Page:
Star Observer publisher Lawrence Gibbons recalls gay pride in the 70s and meeting Star Observer founder Michael Glynn.

Forty years ago I attended my first San Francisco Pride Parade. Standing on the sidelines, I watched as an extraordinary array of queer revellers of every age, shape, colour and size marched, pranced and boogied all the way down Market Street.

The Gay Liberation Movement was in full force and I was free at last.


That year in June the Dykes on Bikes unfurled new rainbow flags from their handlebars at the start of the parade. As they defiantly revved their engines from the Financial District to City Hall, I and hundreds of thousands of participants roared back in response.

Rainbow flags lined the light poles along the parade route. The year before, in the Seventh Annual San Francisco Pride Parade, the flags had made their international debut. As the State of California was embroiled in a bitter campaign to pass a religiously fuelled referendum to ban gays from teaching in public schools, rainbow flags were proudly waived for the first time.

I came out that summer.

In early November 1978, Proposition Six was resoundingly defeated. That night I jubilantly stood in a crowded bar in the Castro District and heard the first openly gay San Francisco city supervisor, Harvey Milk, deliver a rousing victory speech. Three weeks later he was assassinated by a fellow supervisor at City Hall. In late November, I was among 15,000 people who solemnly marched up Market Street carrying flickering candles to City Hall in remembrance of Harvey.

In the late 1970s I was an undergraduate at Berkeley. Campus life was defined by the radical anti-war politics of the previous decade, the black power movement, and a radical feminist agenda that paved the way for the Gay Liberation Movement. Across the Bay in San Francisco, disco music pumped in every gay bar and muscled men with moustaches (locally known as Castro Clones) were on the prowl for carnal pleasure. Armistead Maupin’s original Tales of the City was set in the day and is a PG version of actual events.

Here in Sydney Michael Glynn launched the Star Observer in July 1979 when he was 31 years old. Born in the States he protested the US government’s involvement in Vietnam by migrating to Australia.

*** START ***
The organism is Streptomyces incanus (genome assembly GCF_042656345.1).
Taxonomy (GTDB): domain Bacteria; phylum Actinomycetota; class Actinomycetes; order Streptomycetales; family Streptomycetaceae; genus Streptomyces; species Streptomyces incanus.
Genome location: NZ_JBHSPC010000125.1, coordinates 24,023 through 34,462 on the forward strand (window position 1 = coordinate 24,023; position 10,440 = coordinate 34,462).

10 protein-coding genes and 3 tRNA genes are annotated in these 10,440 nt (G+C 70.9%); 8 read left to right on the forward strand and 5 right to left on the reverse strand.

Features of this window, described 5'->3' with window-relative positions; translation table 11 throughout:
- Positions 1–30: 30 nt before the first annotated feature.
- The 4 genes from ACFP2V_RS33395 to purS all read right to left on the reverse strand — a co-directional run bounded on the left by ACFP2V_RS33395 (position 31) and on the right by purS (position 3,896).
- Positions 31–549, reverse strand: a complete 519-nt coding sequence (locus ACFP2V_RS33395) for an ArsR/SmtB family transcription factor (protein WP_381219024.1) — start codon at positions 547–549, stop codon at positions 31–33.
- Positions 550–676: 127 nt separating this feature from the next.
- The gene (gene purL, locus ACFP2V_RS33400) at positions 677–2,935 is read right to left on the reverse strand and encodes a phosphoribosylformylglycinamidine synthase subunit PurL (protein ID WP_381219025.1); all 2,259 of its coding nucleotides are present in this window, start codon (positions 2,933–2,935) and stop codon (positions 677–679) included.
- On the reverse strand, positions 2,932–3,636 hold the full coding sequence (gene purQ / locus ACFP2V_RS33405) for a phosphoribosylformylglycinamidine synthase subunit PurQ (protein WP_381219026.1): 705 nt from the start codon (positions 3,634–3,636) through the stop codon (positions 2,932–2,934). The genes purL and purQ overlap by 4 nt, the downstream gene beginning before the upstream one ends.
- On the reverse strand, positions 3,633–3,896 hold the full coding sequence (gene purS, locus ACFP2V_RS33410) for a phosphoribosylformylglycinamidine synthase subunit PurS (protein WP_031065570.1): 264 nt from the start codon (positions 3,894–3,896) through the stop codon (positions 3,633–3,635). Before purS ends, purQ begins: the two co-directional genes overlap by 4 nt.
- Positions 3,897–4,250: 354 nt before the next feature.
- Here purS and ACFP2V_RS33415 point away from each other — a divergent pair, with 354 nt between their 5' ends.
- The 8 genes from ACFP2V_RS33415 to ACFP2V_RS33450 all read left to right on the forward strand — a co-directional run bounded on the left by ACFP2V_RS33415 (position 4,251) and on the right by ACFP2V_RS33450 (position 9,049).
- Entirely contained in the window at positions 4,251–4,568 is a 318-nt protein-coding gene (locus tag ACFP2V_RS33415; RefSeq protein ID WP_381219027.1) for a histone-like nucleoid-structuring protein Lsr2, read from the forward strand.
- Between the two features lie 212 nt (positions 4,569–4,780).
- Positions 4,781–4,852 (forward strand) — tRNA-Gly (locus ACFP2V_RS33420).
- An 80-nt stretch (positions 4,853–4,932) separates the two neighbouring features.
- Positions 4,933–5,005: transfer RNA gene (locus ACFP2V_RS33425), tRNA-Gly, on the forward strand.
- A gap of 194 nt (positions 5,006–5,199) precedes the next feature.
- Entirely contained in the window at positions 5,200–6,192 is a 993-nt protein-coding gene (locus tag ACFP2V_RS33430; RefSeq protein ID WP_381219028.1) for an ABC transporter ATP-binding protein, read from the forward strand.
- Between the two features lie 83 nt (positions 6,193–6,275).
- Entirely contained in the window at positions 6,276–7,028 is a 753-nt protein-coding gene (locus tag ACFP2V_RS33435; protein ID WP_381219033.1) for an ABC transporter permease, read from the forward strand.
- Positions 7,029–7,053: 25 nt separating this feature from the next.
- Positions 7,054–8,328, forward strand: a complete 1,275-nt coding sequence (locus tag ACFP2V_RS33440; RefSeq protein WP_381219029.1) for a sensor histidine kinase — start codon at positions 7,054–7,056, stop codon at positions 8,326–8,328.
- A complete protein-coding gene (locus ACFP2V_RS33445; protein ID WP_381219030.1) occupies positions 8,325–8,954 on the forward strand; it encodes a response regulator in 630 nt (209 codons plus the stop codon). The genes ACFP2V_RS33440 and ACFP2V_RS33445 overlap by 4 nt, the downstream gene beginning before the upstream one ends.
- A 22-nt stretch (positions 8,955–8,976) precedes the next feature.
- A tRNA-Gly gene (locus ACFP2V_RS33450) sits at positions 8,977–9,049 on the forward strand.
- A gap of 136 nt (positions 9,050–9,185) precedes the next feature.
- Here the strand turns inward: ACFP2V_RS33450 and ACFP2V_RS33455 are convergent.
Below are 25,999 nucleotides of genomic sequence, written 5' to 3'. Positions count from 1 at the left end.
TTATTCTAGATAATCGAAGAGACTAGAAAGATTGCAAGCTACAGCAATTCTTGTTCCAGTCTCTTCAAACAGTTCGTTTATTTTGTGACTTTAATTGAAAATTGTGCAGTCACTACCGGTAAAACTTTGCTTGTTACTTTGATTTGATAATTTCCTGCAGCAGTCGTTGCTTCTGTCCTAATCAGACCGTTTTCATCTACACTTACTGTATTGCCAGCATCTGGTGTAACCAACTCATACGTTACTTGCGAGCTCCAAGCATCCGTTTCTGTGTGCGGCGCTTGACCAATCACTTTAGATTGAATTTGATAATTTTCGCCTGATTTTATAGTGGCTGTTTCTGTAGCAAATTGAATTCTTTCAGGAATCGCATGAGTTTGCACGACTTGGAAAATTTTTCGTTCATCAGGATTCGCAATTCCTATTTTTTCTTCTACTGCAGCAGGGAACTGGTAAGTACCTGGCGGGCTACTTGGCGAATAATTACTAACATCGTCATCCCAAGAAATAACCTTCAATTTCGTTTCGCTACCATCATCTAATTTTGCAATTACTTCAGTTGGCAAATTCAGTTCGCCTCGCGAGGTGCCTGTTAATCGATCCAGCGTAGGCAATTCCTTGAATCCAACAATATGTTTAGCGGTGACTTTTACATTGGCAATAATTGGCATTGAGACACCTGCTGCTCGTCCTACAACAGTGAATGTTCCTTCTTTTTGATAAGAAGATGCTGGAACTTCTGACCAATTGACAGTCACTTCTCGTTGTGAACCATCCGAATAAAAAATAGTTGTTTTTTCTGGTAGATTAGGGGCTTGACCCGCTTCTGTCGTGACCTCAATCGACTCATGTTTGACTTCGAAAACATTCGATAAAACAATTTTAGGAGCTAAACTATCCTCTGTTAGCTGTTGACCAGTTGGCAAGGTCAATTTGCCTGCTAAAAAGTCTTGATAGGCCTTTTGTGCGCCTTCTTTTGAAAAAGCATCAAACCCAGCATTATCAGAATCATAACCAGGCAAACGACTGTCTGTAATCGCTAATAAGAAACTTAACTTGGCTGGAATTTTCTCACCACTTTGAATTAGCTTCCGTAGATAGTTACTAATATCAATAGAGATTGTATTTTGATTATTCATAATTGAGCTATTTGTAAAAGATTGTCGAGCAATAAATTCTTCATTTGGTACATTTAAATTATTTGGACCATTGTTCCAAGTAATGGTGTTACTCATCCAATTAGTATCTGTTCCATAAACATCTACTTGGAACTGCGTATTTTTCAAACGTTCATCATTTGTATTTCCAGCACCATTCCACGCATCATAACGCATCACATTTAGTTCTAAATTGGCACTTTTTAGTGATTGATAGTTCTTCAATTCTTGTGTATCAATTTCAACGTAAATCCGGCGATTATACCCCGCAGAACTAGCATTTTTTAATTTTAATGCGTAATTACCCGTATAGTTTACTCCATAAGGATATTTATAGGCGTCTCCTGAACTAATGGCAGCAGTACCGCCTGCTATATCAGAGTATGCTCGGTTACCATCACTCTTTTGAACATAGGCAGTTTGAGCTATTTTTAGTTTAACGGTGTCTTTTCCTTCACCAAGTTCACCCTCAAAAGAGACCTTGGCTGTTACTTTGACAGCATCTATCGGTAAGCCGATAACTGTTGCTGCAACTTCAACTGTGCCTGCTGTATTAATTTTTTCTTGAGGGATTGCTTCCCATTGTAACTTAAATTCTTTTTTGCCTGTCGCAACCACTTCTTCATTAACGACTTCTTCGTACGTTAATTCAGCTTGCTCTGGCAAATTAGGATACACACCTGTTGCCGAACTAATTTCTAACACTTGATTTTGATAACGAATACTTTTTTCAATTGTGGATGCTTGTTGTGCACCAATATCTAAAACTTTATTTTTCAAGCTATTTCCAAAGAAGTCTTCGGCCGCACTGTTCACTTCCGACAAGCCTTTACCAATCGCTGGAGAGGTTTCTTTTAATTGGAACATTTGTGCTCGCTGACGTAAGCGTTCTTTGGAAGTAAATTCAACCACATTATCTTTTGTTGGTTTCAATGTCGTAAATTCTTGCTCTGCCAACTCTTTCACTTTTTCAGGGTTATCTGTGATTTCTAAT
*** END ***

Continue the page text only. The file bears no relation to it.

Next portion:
Like many Americans of our generation, Glynn stood up for free speech, civil rights and the right to have a good time. He was an old fashioned entrepreneur.

I moved to Sydney to start my own publication in 1995. I had the honour of meeting Michael in the months before he died. His contribution to Australian queer history was formidable. In the end Sydney was not kind to Glynn. He sold his paper to a group of employees who went bust trying to pay their debt to him. He died a broken man.

Over the last 40 years, the Star Observer has had many owners, publishers and editors. Thousands of people have sustained, supported and participated in producing the Star Observer. The publication has only ever been the sum of its readers, advertisers, supporters and staff. Together Australia’s LGBTQI community has stood united to ensure that the Star Observer has served their interests.

The Star Observer remains Australia’s most significant independent queer media outlet. The Star has never been dependent on a government license or grants or corporate benefactors in any significant way. For 40 years the Star has primarily been funded by advertising revenues and community support.

Over the coming months we aim to return to the print publication to its roots by producing Sydney and Melbourne hard copy editions of the Star Observer once again. Digitally, we intend to provide regular national and international coverage of LGBTQI significant events. We recognise that compared to many other places in the world, we have it good here in Australia. But we refuse to become complacent.

After a brief month hiatus, the Star is proudly back on the street again. A team of passionate people has worked tirelessly to deliver the Star’s 40th anniversary edition and now its August edition. In a world of diminishing news coverage, community disengagement and reactionary, religious fuelled populism, it is more important than ever that the Star Observer continues to report the news and views of the LGBTQI community independently, fearlessly and without fail.

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